This commemoration is a 2018 addition to A Great Cloud of Witnesses.
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Last updated: 14 October 2018
CIVIL RIGHTS LEADER, 1986
Ella Josephine Baker (December 13, 1903 – December 13, 1986) was an African-American civil rights and human rights activist. She was a largely behind-the-scenes organizer whose career spanned more than five decades. She worked alongside some of the most famous civil rights leaders of the 20th century, including W. E. B. Du Bois, Thurgood Marshall, A. Philip Randolph, and Martin Luther King Jr. She also mentored many emerging activists, such as Diane Nash, Stokely Carmichael, Rosa Parks, and Bob Moses.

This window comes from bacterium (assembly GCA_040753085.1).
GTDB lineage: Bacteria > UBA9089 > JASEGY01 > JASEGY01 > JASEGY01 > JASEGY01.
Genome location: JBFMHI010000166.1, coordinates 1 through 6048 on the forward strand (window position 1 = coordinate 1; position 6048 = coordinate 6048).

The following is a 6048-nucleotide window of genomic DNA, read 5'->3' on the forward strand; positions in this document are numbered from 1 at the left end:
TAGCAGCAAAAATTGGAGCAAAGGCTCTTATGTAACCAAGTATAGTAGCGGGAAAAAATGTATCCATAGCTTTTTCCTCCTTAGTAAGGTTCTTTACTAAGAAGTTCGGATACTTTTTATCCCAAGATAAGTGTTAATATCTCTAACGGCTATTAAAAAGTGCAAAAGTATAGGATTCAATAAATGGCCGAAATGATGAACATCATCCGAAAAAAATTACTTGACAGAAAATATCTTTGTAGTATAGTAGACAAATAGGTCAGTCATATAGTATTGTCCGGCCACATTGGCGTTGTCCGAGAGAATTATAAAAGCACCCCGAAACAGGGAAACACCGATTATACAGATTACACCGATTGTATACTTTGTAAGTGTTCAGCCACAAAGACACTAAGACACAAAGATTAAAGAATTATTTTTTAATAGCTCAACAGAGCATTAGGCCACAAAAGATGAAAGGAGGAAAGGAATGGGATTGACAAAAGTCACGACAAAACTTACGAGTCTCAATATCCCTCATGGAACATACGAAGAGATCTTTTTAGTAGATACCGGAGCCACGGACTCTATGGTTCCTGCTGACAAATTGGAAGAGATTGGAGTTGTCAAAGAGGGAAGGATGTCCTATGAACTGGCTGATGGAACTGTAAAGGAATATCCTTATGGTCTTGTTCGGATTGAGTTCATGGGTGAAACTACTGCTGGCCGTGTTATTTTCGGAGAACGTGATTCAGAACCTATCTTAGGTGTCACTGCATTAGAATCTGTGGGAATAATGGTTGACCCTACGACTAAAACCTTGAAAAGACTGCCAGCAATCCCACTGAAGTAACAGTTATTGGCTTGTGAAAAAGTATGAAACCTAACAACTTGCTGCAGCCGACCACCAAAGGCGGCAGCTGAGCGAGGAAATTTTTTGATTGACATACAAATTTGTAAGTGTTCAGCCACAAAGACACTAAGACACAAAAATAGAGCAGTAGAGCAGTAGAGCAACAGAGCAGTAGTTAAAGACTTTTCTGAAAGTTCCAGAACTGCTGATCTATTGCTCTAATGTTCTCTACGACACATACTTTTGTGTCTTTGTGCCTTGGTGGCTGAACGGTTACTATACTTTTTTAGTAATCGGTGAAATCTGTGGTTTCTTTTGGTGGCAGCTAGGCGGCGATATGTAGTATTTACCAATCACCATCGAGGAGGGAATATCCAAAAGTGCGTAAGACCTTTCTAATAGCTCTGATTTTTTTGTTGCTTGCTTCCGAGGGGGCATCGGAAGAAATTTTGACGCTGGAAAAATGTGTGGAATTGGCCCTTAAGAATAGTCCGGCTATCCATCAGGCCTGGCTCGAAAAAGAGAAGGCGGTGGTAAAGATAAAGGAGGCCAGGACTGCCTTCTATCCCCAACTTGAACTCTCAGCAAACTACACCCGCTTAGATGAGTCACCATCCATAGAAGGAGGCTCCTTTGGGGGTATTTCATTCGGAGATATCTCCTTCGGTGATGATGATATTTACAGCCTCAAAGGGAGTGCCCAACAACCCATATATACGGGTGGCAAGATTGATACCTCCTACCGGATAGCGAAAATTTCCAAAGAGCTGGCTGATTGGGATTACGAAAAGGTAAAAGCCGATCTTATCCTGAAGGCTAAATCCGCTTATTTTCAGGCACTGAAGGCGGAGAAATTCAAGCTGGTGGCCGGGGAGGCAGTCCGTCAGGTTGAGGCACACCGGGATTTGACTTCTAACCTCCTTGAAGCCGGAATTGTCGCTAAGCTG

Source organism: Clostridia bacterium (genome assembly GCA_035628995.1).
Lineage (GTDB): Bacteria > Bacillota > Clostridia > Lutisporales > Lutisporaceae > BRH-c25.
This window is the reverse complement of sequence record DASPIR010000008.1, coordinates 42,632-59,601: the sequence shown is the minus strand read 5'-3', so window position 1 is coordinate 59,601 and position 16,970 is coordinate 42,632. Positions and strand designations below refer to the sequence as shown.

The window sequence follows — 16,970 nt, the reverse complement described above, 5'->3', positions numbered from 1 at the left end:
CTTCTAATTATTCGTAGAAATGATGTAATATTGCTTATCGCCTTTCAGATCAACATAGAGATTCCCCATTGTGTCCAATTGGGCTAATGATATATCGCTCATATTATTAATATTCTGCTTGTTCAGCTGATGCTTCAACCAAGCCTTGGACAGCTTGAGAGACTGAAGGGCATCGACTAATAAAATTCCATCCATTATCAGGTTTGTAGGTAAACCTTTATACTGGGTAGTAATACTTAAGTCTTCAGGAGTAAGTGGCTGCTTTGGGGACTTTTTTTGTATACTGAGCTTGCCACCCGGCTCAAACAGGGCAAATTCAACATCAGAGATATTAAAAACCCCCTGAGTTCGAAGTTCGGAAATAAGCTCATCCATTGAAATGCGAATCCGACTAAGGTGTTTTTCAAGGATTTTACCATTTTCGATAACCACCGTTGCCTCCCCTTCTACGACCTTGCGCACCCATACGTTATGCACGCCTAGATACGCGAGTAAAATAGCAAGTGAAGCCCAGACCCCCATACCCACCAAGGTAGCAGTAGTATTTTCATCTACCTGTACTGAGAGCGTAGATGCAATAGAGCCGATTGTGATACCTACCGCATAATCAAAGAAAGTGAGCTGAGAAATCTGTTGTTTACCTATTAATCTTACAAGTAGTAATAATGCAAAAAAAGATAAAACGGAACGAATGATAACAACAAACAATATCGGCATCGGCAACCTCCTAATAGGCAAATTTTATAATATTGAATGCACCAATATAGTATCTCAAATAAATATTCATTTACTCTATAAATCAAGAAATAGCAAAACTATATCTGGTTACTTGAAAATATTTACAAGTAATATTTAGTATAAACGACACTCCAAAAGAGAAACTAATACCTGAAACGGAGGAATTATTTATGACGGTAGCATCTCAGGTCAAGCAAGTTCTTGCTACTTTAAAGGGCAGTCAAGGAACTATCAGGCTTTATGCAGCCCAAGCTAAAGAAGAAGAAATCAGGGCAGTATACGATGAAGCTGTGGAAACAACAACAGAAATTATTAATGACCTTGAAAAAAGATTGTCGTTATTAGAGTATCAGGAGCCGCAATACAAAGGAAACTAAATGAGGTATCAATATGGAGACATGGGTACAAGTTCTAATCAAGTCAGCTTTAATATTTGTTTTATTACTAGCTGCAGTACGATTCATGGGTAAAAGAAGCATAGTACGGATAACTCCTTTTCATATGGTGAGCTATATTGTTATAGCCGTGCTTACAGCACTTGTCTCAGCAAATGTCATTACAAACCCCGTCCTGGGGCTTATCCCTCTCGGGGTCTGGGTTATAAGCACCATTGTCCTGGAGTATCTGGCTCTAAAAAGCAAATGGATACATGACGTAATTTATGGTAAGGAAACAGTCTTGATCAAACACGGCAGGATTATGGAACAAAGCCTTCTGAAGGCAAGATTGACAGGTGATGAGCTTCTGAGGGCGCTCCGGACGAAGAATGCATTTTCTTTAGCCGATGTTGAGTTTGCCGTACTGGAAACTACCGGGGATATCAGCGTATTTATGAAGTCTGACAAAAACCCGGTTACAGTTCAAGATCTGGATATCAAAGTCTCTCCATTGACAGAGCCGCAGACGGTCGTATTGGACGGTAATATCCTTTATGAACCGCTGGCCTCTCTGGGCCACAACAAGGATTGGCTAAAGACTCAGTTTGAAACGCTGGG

Baker criticized professionalized, charismatic leadership; she promoted grassroots organizing, radical democracy, and the ability of the oppressed to understand their worlds and advocate for themselves. After working with the Southern Christian Leadership Copnference (SCLC), she realized this vision most fully in the 1960s as the primary advisor and strategist of the Student Nonviolent Coordinating Committee (SNCC). She has been ranked as "One of the most important African American leaders of the twentieth century and perhaps the most influential woman in the Civil Rights Movement," known for her critiques not only of racism within American culture, but also the sexism and classism within the Civil Rights Movement.